Tuesday, August 30

the imaginary photos


walking in ontario, taken by tim



Last winter, I put a roll of film into my old Pentax camera. Every so often, I would find it and snap a picture. I have about 6 cameras going at any one time, so there was no rush. Last week, I got to the end of the roll, all 36, and when I went to roll the film back I discovered that it had never caught. The whole roll had been an imaginary undertaking.


For some reason, I wasn't really bothered. I can, in fact, still remember some of those shots that weren't shots. One was a single mellow golden window lit in the very top of a dark house, in the blue hour of dusk. Another was a white plane contrail in a deep pink sky, the black fringes of trees just showing at the bottom. When I take film shots, I really make sure it is a shot I want. I walk about and arrange the composition exactly. I notice the colors, the light, the details. I absorb the place. In the end, I don't even really need the photo.





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Saturday, August 27

battening down the hatches



tim last week at the cabin



We are battening down the hatches here as we prepare for the mighty storm to arrive. The neighbor across the street, I can see from my studio window, is tying his grill down with a rope. Right now a pleasant sideways rain is falling and the wind hasn't really picked up yet. There won't be a sunset. In preparation for a few days indoors (with maybe a few rain-walks), this morning I went to the pond and watched turtles.


They will probably not mind the winds.


Tim is talking about starting the wood stove, just to take the chill off, and is presently working on the backsplash over the kitchen sink. I'm ensconced cozily in my studio, which received a major tidy-up after coming home from vacation. There's nothing like spending a week away from things at home to make me realize I can let go of some things I was holding on to.






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Thursday, August 25

hops harvesting and a hurricane

harvesting the hops



Tim harvested the hops yesterday. He puts on his ipod and listens to music, pulling the vines gently down and plucking each pine-sweet hop one by one. It's been raining buckets and in between times we've managed to go to the woods by the river and run on the trails there. The water is flooded and the color of caramel, and the lowest branches of the trees are submerged in it. An occasional duck floats by looking like it's having a grand time, and I like to look for wasp's nests, now empty and unfurling.



altered books


altered books in the studio


We're expecting a hurricane this sunday, and as long as nothing crazy happens, I'm rather looking forward to it. I love nothing better than a really good rainstorm. It lets me feel free by limiting my choices. I can't walk the dog, run errands, or return the library books in a torrential downpour. It is intimate ~ we are all cozied up warm and dry inside the house, and the garden is getting watered to boot. Perhaps the electricity will go out and we'll have to light candles and eat all the ice cream in the freezer.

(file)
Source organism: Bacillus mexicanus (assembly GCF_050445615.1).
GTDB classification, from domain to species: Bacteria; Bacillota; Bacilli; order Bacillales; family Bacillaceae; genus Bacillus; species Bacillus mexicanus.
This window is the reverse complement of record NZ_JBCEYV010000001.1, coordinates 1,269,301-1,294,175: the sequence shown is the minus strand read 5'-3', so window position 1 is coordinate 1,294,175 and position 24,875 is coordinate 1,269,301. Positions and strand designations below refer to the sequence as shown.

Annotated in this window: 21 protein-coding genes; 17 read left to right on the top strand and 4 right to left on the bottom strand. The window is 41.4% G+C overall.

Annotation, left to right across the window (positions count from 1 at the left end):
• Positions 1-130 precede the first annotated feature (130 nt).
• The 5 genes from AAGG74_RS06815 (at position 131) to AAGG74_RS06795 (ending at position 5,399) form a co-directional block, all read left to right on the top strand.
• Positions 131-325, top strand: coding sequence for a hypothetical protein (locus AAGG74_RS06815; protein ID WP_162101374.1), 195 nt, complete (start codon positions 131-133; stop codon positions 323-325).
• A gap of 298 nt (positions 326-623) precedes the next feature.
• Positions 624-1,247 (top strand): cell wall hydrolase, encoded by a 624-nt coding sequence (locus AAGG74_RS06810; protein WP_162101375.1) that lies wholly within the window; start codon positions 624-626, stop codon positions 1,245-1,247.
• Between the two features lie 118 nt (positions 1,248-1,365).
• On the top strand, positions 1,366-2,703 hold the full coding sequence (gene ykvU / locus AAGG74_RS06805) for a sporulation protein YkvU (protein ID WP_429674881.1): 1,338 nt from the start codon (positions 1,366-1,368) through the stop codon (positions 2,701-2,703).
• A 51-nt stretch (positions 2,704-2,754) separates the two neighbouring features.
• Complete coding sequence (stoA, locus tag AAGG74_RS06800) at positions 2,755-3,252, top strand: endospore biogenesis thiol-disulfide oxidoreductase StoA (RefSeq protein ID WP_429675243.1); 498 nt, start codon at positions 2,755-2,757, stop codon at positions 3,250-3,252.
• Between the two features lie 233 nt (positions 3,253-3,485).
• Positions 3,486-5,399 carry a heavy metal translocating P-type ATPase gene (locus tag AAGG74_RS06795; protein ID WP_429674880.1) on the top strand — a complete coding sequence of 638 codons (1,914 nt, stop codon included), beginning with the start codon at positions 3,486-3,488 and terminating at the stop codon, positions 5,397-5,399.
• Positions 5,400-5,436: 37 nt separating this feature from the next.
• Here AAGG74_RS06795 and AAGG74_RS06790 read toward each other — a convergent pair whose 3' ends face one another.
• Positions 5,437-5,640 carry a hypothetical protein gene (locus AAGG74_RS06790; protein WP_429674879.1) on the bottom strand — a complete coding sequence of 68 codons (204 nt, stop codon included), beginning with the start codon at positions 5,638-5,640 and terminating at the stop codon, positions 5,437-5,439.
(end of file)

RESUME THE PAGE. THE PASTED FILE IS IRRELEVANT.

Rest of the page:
studio



a new studio corner,
pastel drawing by chris witkowski


I was able to get outside tonight and watch the sunset, something I've been trying to remember to do. In the mornings I've been waking up earlier and spending a quiet hour in the brilliance of the back garden, with the umbrella raised and the cat on my knee.



morning in the back garden









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Wednesday, August 24

the makings of the perfect vacation


























We spent the evenings while making dinner listening to canadian radio, which is so much more interesting than american, perhaps due to the accent, or the intriguing shows on native peoples, or the stations from montreal. I made my gramom's cake and two loaves of bread in the tiny kitchen listening to a french station I loved and the fact that I couldn't really understand much was trivial.


We experimented cooking with coconut milk, hiked to a bluff overlooking a beaver pond, counted 8 snake sightings during the week, and the raccoons ate the trash on the last night.



This is just the kind of vacation that we love. Lots of reading, relaxing, being outdoors, animal-watching, primitive living, good cooking, me toting a camera around, and hopefully a nice road trip to take us there.



I've been enjoying reading about your vacation experiences in the comments of the last few posts. What do you typically do on vacation? What makes the world seem perfect for you as you are away from home in a special place?


Just wondering.


x brooke






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Tuesday, August 23

everything is linked





For me, part of the need to go away is the need to come back home to my familiar haunts and my too-familiar self, and see them afresh. Sometimes something has to change, and if I can't do it myself, I get to where the surroundings will do it for me.







Some places are better for this than others.







I have seldom read a book without hoping that in the text there will be some message, some form of self-awakening, that will help to enlighten me in the manner of my living.*


I watch my daily life for signs. A little head nod from the cosmos.




**


The last evening at the lake, loons called far away, miniscule black grains of rice on flurried waters, then a long hooting and they were flying right over me, twenty feet up, and I could see the white feathers dotting their belly. Each moment is so quick it is all I can do just to keep up, to think ~ this is happening.


The leopard frogs jumping in dots and dashes, the piece of wasp paper in my path, the hummingbird wiping its beak right-left, right-left and stretching in a feathery shudder. Snakeskins on the jumping rock, the heron landing in the tree in front of me with a delicate crash, the sunset creeping in like a striped tiger. Milkweed puffs floating like pearls.








**



Autumn rain on the grasses sounds like hail dropping on frozen snow. Everything is linked.








*derek tangye, 'the ambrose rock'
**taken by tim

Monday, August 22

Sunday, August 21

on the lake


watching donovan swimming



This little ontario cabin is one that my family has been going to for ages. I found one of my grandmother's patchwork potholders there, from the years when she used to bring her sewing machine with her. The cupboard was filled with pyrex mugs and little aluminium drinking cups just like we use for camping. I kept finding things that made it seem like it was already home.